Friday, December 20, 2013

Bike Advocacy is Sometimes like Selling Vacuum Cleaners Door-to-Door

Me:  "Hi.  I'm Pete with Washington Area Bicyclist Association and Fairfax Advocates for Better Bicycling.  Do you have any employees that ride their bikes to work?  We're giving out free bike lights to help them be safe on their way to and from work."

Coffee House Manager: "What an awesome idea!  Thank you.  We've got three people that ride to work!"

Carry-out Pizza Place Manager: "All of our employees are rich.  They don't have to ride bikes."

The Lights

And so on… 

Let me back up and explain what was going on.  Like the intro says, I work for Washington Area Bicyclist Association.  One of our sister groups is Fairfax Advocates for Better Bicycling.  I work as the Suburban Outreach Bike Ambassador.  If Santa was a cyclist and Christmas was a cycling holiday, I'd be the elf that brings 2-wheeled happiness to all the good (and bad) girls and boys.  I don't actually give away bicycles.  Rather I bring the joy of CYCLING to people.  

One of my favorite activities is helping people ride safely.  Visibility is a big part of that.  Every year WABA and FABB give away hundreds, if not thousands of sets of flashy lights that make it much easier for people to see.  We give them to everyone, but my real goal is to get them on the handlebars and seat posts of the folks who may not be able to afford a good set of lights on their own.  Going restaurant to restaurant asking if places have employees that ride is a great way to get lights where they need to be.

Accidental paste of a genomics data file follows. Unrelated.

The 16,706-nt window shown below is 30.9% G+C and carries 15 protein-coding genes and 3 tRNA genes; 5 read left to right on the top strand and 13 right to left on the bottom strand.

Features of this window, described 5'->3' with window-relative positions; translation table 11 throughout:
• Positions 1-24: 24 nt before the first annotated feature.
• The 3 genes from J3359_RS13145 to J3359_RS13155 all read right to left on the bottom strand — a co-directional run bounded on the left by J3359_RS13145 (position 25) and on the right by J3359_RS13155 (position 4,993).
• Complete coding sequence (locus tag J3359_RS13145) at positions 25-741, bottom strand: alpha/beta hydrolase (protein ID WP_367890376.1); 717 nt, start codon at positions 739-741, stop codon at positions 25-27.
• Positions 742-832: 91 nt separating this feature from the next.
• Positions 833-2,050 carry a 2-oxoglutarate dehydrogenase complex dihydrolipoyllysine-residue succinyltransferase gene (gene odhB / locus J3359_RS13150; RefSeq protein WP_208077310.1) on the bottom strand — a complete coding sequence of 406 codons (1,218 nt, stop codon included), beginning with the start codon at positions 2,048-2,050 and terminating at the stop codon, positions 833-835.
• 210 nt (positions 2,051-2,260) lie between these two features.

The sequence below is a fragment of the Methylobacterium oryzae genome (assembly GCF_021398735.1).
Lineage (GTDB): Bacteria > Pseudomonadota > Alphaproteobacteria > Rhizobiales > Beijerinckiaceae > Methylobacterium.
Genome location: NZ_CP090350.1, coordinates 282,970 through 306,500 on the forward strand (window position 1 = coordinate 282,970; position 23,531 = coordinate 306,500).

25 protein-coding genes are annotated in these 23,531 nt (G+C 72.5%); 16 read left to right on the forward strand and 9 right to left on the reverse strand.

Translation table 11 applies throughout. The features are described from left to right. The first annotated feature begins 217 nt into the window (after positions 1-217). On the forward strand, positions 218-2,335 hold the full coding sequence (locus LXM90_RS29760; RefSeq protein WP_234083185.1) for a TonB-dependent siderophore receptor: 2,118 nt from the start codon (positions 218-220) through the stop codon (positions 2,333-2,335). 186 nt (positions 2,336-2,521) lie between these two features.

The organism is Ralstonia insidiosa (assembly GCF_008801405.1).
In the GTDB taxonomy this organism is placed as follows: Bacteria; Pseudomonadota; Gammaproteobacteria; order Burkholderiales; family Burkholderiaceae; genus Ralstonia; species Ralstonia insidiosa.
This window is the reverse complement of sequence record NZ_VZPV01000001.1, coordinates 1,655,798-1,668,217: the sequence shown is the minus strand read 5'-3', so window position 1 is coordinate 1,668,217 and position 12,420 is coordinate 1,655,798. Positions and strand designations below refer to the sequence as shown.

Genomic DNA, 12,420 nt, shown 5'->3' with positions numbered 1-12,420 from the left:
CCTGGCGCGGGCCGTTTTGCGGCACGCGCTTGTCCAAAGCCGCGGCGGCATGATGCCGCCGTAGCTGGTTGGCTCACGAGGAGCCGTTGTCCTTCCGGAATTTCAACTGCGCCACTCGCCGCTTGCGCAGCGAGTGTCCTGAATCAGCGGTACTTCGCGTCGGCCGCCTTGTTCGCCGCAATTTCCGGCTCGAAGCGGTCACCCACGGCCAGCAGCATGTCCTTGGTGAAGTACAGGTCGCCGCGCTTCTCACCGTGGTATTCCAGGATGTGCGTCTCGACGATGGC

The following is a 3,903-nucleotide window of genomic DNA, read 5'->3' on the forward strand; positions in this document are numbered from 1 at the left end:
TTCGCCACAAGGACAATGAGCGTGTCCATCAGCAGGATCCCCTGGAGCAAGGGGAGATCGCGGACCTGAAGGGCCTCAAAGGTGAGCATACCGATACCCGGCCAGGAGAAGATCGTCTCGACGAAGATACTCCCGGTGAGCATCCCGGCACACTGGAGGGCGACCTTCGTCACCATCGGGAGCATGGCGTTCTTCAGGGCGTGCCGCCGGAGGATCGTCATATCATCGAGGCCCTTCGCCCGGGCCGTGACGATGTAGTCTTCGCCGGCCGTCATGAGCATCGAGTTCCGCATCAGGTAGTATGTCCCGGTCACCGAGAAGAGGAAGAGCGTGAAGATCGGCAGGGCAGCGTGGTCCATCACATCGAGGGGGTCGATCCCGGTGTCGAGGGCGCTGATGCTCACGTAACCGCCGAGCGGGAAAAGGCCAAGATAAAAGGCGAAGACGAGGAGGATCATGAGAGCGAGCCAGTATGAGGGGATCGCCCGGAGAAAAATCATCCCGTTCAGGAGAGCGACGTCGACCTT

Vienna, Virginia

In three hours of walking around the restaurant district of Vienna, Virginia, I don't think I had the same response twice to the introduction at the top of this blog post.  My buddy Alex joined me for an hour of walking around town and he had the same reaction.  There were, however, some common threads:

1) The vast majority of people responded positively and really liked what we were doing.  
2) No-one understood what we were doing after the first introduction.  We had to repeat ourselves at least once every single time we walked into an establishment.  No matter how simple or complex I made the pitch, no-one got it the first time the words left my mouth.  Almost everyone got it by the second delivery.  Two people never did understand the concept of giving away lights to people who ride, even after many attempts to explain.  
3) Coffee house managers were overwhelmingly positive about the idea.
4) Pizza carryout places were universally negative to the idea.
Alex and I: This week's Hot Deals

The best interaction came when I was walking around before Alex joined me.  One coffee house employee tracked me down 5 minutes after I'd left her place of work, handed me a free cup of fancy coffee, shook my hand and thanked me.